Blaine County residents could lose the high level of paramedic service they enjoy unless something is done to boost funding for the county's cash-strapped ambulance district.
Reporting this dire possibility to the Blaine County Commission on Tuesday were the leaders of various emergency services agencies from throughout the county. They said the best way to fix the funding shortfall is to ask county voters to approve an increase to the Blaine County Ambulance District's property-tax levy rate.
Leaving no doubt as to their agreement on the matter, the county commissioners voted unanimously to set May 27 as the date for county voters to consider the tax override question.
If approved by two-thirds of the voters, the override would raise an additional $350,000 per year for the district and increase property taxes by $3 per $100,000 of assessed value. The increase in the district's budget from property-tax revenues would take effect for the next fiscal year, beginning Oct. 1.
Approval of the measure would provide the district with funds for ongoing operations costs and replacement of ambulances.
If the override is passed, property owners in the county would see a range of tax increases based on property assessments. The average home value in 2007 for Ketchum was just over $900,000, while the average for Carey was about $160,000. Using these figures as a basis, property taxes in Carey would increase an average of about $5 per year under the proposed tax hike. In Ketchum, the average homeowner would see an increase of about $27 per year.
Without a funding increase, the county could soon go from having two full-time ambulances staged in Ketchum and Hailey to having just one full-time ambulance staged somewhere mid valley, said Dr. Keith Sivertson, Blaine County emergency medical services director.
"That's the kind of magnitude we're looking at to close that (funding) gap," he said.
Sivertson said that would mean longer response and transportation times for many county residents, especially those living in places like Bellevue as well as in outlying areas like Carey. He said the ambulance district is at the point at which "very hard" decisions may have to be made if funding is not increased to keep pace with inflation.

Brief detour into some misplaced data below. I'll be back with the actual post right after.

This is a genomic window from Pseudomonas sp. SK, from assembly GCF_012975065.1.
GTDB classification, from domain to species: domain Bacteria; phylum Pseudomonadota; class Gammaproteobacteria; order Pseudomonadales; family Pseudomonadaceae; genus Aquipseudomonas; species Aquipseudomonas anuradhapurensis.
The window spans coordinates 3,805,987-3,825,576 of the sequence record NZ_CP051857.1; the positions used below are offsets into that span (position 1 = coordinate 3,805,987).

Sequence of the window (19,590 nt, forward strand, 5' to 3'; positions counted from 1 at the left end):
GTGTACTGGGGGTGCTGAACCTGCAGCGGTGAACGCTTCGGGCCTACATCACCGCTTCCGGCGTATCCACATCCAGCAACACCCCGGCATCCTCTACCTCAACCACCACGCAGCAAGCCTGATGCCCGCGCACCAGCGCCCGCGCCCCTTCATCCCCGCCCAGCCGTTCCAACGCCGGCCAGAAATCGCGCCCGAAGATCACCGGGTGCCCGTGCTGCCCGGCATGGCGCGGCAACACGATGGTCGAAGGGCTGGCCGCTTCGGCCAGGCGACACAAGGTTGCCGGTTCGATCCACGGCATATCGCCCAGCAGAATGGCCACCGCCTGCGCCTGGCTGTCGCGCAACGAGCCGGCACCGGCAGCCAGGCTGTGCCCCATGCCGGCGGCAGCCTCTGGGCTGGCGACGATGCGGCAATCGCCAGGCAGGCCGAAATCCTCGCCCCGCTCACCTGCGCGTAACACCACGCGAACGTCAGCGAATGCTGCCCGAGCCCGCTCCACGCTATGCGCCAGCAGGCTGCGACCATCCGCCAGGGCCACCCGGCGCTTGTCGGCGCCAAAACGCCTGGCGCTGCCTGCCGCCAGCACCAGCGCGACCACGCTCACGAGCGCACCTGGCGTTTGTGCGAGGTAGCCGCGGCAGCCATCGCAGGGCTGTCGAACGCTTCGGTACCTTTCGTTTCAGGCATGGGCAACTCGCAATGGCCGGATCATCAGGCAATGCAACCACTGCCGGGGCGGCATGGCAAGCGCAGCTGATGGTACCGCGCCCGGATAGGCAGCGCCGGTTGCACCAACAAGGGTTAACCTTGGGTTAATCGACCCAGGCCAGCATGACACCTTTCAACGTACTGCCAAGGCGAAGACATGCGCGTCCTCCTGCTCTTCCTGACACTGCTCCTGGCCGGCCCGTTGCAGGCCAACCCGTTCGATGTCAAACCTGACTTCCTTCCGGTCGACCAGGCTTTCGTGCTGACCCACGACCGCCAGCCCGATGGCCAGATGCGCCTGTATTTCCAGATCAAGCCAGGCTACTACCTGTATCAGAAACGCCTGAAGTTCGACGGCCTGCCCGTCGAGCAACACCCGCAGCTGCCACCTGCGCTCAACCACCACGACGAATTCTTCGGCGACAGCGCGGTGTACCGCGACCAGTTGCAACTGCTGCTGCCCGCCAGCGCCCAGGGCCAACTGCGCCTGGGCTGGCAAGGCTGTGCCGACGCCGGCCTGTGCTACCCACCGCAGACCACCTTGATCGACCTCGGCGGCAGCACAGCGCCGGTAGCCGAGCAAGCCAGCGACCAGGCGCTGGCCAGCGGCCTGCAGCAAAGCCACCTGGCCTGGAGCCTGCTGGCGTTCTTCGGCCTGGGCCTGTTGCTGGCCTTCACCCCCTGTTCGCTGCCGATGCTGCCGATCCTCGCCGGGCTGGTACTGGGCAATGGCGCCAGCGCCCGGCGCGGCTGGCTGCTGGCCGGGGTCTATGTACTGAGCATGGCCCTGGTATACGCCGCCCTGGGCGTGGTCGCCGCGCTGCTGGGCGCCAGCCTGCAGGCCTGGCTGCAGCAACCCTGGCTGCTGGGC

"This has not been brought to the commissioners in a casual, off-hand fashion," he said.
Idaho law only allows taxing districts to increase their budgets by 3 percent per year, which the ambulance district has done. Larger increases to property taxes must be approved by voters as part of a levy-rate override.
For at least the past three years, the ambulance district has used its reserves to help fund its annual budget, said Blaine County Commissioner Tom Bowman. That's not a sustainable solution to the district's funding woes, Bowman said.
"I think it's high time we present this question to the voters," he said. "This override is certainly needed."
For now, the district is operating on a nearly $500,000 annual budget shortfall, Sivertson said.
He said the $350,000 raised by the override would only help solve part of that shortfall. He said the remainder would have to be made up in other ways, such as raising fees.
Blaine County first received paramedic-level ambulance service in 2001.
Sivertson said the difference between EMT and paramedic-level emergency service is significant. He said paramedics receive between 1,000 and 1,200 additional hours of training over advanced EMTs, the next level down in emergency services training. He said having paramedic-level emergency service is crucial in places like Blaine County with its large amounts of rural and backcountry settings. Although he didn't directly say so, Sivertson seemed to suggest that the county could lose its paramedic-level services if something isn't done to correct the ambulance district's funding shortfall.
Everyone who spoke during Tuesday's discussion of the May 27 vote voiced support for putting the issue to county voters.
Saying he was only speaking in support of the levy override as a private citizen, Blaine County Disaster Services Coordinator Chuck Turner recalled how emergency transport used to be provided in the county.
"You might make it to the hospital in the back of a pickup," he said.
Turner said things have improved dramatically since the county began providing paramedic-level service.
"Anything less than we're getting right now would be a travesty," he said.